Oh, rapture

Tim LaHaye was on the US public radio show Fresh Air last night. He is a minister, a fundamentalist, a pillar of far-right politics, a former honcho in the Moral Majority, and…a best-selling novelist. To put it mildly. He is the co-author of a series which has sold (I cringe to relate) 50 million copies. The ‘left behind’ series. For those who have the good fortune not to know what on earth that is, the subject matter is ‘the Rapture’. You know. When Jesus shouts in the sky and all the believers are instantly taken up into heaven, to leave the rest of us down here to be tortured for all eternity (after a great deal of to-ing and fro-ing with End Times and tribulations and killing all the Jews and the Anti-christ and never being able to find a parking space).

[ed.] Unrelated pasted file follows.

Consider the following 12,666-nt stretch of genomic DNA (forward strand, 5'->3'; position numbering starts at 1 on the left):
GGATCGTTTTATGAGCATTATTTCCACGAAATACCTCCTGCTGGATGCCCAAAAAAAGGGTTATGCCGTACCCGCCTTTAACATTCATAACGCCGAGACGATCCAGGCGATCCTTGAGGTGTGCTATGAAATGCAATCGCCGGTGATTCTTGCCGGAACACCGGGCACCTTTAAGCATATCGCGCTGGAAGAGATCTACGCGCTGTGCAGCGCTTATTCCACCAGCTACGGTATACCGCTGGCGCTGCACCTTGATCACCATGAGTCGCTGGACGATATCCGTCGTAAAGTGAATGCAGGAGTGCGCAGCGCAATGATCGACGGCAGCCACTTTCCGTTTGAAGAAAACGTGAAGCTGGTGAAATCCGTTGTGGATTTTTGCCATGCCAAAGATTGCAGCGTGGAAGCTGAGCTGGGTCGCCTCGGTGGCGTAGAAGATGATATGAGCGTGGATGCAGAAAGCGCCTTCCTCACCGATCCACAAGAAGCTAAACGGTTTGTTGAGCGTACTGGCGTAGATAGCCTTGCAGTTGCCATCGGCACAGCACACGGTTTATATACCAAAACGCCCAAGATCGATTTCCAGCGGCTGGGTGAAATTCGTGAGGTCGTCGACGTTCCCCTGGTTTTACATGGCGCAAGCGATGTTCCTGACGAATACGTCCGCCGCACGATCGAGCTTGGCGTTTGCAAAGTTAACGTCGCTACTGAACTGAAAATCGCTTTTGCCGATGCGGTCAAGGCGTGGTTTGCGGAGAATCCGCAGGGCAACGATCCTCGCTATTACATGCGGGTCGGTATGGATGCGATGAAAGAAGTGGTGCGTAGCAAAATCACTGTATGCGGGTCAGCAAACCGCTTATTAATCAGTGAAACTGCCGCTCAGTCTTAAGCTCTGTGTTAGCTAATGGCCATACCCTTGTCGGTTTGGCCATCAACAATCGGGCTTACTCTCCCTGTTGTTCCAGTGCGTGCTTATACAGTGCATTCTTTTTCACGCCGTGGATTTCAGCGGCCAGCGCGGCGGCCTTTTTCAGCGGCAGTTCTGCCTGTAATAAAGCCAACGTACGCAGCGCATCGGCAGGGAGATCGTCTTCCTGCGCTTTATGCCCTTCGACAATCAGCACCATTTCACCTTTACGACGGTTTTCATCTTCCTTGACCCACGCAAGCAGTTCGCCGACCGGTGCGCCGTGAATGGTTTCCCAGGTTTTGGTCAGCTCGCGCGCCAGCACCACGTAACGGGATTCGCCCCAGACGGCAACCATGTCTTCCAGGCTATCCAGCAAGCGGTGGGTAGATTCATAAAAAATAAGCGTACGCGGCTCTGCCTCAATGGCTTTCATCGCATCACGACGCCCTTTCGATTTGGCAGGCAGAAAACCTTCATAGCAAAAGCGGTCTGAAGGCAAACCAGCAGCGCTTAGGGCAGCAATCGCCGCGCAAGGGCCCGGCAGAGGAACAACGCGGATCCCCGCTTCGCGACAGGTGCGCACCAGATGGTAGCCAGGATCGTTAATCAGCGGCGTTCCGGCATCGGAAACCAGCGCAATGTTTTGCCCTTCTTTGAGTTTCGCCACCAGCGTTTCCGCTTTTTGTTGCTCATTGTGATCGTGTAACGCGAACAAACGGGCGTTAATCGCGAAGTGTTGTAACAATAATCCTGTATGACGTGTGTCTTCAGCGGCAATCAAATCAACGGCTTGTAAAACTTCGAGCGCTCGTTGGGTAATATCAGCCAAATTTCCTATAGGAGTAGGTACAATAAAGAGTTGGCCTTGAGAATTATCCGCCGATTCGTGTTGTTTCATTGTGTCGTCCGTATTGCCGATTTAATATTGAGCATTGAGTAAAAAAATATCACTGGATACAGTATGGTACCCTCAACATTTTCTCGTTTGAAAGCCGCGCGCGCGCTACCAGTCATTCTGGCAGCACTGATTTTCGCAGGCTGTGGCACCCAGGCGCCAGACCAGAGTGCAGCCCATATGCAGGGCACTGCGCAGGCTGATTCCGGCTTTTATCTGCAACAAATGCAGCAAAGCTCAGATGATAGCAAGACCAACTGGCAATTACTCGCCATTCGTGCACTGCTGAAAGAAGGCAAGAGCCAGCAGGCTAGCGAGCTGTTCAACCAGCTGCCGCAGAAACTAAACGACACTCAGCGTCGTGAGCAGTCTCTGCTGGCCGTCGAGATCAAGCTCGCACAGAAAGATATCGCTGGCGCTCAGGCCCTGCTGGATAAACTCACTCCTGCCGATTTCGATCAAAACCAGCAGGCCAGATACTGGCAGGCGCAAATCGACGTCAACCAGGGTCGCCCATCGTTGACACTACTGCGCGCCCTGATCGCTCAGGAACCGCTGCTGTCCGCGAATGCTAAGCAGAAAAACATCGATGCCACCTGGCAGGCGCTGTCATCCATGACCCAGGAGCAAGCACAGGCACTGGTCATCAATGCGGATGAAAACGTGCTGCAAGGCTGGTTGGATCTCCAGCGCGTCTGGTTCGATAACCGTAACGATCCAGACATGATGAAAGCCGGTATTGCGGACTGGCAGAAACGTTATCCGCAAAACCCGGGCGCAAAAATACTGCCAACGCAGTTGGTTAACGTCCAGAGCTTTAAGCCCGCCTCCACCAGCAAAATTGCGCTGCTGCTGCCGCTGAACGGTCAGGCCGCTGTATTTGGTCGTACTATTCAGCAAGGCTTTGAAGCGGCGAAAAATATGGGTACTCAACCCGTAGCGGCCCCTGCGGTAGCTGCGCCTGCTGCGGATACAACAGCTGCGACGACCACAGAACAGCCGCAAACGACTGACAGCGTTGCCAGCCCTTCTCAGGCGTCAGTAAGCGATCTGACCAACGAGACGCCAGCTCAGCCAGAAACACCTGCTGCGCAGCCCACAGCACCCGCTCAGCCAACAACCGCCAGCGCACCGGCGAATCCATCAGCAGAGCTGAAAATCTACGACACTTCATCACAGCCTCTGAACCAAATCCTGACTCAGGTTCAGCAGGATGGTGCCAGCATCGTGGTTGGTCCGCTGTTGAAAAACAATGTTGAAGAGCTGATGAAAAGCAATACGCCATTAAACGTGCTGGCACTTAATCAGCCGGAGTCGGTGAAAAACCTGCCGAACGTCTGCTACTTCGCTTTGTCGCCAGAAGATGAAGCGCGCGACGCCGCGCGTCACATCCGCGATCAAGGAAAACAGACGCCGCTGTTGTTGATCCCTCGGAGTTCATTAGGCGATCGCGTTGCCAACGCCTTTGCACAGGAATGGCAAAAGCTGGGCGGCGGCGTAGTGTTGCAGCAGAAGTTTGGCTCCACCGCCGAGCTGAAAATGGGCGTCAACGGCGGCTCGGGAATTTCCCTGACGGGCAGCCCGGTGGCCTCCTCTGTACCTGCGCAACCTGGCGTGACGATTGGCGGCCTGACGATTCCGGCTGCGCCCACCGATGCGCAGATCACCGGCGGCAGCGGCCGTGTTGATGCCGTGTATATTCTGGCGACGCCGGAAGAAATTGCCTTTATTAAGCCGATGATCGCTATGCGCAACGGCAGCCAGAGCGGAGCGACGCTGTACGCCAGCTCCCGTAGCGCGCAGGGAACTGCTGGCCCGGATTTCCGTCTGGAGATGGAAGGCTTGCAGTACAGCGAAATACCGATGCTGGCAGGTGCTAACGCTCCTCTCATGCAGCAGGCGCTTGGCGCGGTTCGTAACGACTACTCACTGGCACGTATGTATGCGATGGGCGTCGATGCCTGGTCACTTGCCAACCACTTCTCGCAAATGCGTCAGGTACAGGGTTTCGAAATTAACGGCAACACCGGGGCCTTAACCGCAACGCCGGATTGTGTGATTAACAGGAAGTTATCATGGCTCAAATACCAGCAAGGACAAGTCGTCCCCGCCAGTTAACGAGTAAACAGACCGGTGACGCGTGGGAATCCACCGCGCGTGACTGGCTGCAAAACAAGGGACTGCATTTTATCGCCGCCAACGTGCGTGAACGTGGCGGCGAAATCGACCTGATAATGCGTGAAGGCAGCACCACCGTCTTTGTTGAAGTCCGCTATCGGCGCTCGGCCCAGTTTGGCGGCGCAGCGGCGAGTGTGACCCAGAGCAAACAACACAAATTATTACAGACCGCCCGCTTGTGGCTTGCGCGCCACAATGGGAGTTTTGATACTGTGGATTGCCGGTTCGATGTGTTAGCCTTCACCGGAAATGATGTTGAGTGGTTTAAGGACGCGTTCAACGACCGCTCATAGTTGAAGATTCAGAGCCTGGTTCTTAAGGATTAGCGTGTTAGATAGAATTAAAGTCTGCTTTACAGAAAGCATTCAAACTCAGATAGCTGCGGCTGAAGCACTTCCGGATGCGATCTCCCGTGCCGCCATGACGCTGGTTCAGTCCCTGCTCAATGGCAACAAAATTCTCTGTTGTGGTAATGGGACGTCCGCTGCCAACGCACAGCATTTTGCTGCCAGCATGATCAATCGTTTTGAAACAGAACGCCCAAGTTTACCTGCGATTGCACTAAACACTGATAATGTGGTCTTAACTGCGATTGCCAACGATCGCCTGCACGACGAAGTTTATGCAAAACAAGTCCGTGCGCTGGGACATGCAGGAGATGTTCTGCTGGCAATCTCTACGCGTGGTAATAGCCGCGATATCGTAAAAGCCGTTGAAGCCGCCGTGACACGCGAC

I have been aware of this delightful cultural artifact for a long time, but have also been doing my best to ignore it. But I listened last night, and as of course I knew it would be, it’s even worse than I thought. I was repelled but not at all surprised by the obvious relish plus loathing in LaHaye’s voice when he talked about all the people who refused to ‘call on God’ (and thus were doomed doomed doomed), about the way they ree-bell, and their attitude. And the air of faintly surprised generosity with which he said he hoped that as many as a billion people might be saved. And the naive fatuity with which he said that because Jesus said ‘Whosoever believes…’ that means he meant everyone, without stopping to reflect that Jesus didn’t actually speak English or that the translation might possibly not bear out his interpretation. But I was (I shouldn’t have been, but I was) a little surprised to learn that the rapture crowd believe that the Bible predicts that ‘one world government’ and world peace are part of the plan of the Anti-christ. Not figuratively but literally. Now there’s a reassuring thought. And there are 50 million of them sold.

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